LOL As a geek that fishes I can fully understand how he could put you to sleep. Full disclosure: I've never taken one of his courses. I've learned the hard, long way through research, tons of reading and on the water effort. The way I learn is different than how most would learn so for those that need a fast track, I think Dr Sonar and a bunch of coffee would be the way to go.

  9. #9
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    Quote Originally Posted by Duayne View Post
    LOL As a geek that fishes I can fully understand how he could put you to sleep. Full disclosure: I've never taken one of his courses. I've learned the hard, long way through research, tons of reading and on the water effort. The way I learn is different than how most would learn so for those that need a fast track, I think Dr Sonar and a bunch of coffee would be the way to go.
    DR sonar highly recommend by me. I have one of his DVD's and can watch it again and pickup something new. If you want to know what you are looking at on the screen and how it got there you need the DR.'s help. For example, does anybody know what the "dead zone" is as it relates to fish finders? The Dr. does. This is extremely relevant to a like like Cumberland.

  10. #10
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    Quote Originally Posted by peter View Post
    I have one of his DVD's and can watch it again and pickup something new. If you want to know what you are looking at on the screen and how it got there you need the DR.'s help. For example, does anybody know what the "dead zone" is as it relates to fish finders? The Dr. does. This is extremely relevant to a like like Cumberland.


    care to recommend a good beginner DVD from him?

  11. #11
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    watch instructional dvd's, watch youtube videos, take a class....do whatever it takes to get your started with good information.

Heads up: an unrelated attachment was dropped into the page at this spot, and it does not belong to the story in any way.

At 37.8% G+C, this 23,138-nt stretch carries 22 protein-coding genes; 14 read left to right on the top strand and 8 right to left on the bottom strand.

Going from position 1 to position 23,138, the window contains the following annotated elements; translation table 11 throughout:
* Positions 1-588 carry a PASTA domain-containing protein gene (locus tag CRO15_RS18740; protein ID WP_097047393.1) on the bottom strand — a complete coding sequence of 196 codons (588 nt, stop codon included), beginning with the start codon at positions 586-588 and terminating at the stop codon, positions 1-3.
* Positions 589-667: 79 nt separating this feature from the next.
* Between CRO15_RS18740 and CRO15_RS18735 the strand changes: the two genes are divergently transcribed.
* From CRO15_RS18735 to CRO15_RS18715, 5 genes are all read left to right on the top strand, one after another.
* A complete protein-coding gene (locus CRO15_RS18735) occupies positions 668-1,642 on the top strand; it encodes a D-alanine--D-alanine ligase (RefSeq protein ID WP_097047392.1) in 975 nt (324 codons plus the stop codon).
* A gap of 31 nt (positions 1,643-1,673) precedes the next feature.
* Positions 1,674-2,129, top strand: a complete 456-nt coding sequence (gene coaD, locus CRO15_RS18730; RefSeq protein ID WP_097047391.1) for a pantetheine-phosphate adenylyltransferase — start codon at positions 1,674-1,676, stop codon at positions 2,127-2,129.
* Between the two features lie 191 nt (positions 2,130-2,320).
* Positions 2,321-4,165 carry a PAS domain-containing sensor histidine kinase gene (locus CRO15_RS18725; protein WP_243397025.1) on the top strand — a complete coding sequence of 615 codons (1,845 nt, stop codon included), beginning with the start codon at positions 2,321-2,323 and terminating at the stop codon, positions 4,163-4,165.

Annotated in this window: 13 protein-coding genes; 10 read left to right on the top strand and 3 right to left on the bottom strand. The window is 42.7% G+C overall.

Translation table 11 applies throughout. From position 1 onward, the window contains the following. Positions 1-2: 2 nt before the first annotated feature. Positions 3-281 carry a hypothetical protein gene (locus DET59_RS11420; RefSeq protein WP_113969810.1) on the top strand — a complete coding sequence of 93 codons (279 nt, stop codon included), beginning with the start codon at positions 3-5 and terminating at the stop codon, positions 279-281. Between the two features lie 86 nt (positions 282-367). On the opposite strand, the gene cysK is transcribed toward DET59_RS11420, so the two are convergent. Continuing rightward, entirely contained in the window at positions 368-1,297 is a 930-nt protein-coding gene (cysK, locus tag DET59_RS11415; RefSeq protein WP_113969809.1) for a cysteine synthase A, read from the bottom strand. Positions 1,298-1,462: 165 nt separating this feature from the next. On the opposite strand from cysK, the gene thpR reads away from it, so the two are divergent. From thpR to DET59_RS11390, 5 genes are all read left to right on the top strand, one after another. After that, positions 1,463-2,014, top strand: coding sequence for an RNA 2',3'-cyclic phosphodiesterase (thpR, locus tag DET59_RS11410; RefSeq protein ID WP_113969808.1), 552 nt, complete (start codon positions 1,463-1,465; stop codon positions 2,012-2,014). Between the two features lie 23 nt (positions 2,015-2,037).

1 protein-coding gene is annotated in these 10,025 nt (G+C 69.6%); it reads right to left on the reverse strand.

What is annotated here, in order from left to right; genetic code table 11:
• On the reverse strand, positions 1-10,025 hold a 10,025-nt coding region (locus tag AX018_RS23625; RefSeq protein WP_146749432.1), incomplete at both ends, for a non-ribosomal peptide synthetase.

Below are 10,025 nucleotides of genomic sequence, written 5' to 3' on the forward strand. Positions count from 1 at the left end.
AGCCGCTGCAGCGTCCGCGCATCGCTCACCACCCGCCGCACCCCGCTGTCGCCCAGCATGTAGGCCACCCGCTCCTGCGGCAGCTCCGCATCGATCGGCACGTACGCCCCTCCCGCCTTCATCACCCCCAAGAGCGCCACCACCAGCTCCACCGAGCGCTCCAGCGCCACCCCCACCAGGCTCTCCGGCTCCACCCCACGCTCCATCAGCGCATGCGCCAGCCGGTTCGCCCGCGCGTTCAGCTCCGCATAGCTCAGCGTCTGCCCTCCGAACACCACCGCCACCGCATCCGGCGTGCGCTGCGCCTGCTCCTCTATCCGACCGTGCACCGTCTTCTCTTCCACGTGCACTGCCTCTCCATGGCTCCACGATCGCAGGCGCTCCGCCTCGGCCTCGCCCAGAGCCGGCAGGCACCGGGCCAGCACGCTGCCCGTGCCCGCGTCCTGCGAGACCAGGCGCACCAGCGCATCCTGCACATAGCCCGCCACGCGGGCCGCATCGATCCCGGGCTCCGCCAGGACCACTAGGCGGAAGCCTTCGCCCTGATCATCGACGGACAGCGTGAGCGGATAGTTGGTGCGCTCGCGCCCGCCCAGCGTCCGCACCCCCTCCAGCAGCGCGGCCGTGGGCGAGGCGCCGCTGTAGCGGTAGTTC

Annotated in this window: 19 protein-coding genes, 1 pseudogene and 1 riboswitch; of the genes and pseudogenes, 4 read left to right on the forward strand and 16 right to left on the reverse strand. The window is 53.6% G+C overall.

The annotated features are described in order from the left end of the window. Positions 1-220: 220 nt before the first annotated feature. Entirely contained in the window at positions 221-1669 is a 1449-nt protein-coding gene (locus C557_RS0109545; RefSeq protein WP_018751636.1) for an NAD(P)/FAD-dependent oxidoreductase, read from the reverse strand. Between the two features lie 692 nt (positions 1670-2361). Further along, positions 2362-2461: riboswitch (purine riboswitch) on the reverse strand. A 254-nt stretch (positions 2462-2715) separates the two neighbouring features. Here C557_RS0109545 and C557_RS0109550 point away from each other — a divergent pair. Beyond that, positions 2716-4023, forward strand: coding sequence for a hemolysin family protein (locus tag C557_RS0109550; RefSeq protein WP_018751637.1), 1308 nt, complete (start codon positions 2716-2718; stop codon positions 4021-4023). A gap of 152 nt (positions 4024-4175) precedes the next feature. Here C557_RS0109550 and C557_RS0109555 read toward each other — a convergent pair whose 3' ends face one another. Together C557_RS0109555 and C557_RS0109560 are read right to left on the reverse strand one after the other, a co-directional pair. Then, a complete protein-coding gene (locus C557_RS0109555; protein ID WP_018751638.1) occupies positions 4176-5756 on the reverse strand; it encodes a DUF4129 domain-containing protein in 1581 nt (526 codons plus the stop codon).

and then (ive said this many times before) take the boat to the lake....AND LEAVE ALL YOUR FISHING RODS AT HOME...
    this will allow you to pay undivided attention and focus on the graph.
    i spend an enormous amount of time graphing the afternoon before i plan on striper fishing the next morning, during this time i am not only scouting for fish/bait, i am constantly fine tuning and watching how each little change either improves or degrades what im lookig at.
    i guess the short answer is the same as duaynes, there is no substitute for time on the water.

    p.s. lat summer i had to fish for 25 days without a graph while mine was beinng replaced, i felt so uncomfortable and naked without my underwater eyes. but with a lot of help from duayne and years of notes i was able to limit everyday except one.

    that leads me to my next obsession....good notes, they have proven to be the most effective tool on my boat

  12. #12
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    Quote Originally Posted by peter View Post
    DR sonar highly recommend by me. I have one of his DVD's and can watch it again and pickup something new. If you want to know what you are looking at on the screen and how it got there you need the DR.'s help. For example, does anybody know what the "dead zone" is as it relates to fish finders? The Dr. does. This is extremely relevant to a like like Cumberland.
    I do! I do!! I disagree that the dead zone is as much of a factor as some make it out to be. The dead zone can happen when the graph reads a higher contour on the bottom and doesn't return a drop off, crack or crevasse that is lower. It could be a factor with a single frequency sonar and, in my opinion, only if you are settings still. But multi scan, CHIRP, or moving all negate the dead zone. As you move, the deeper area is scanned and all is right with the world again. LOL FYI, I have settled on Medium Chirp and love it. I do not get the finer definition but I've learned to read what is returned. Stripernut hit on another tip... There is no set it and forget it. I use my downlines as my guide. I set my sensitivity and contrast so I can always see my weights and my baits. That's my fastest way of making adjustments. I may fine tune a tad more but that always gets me in the ballpark.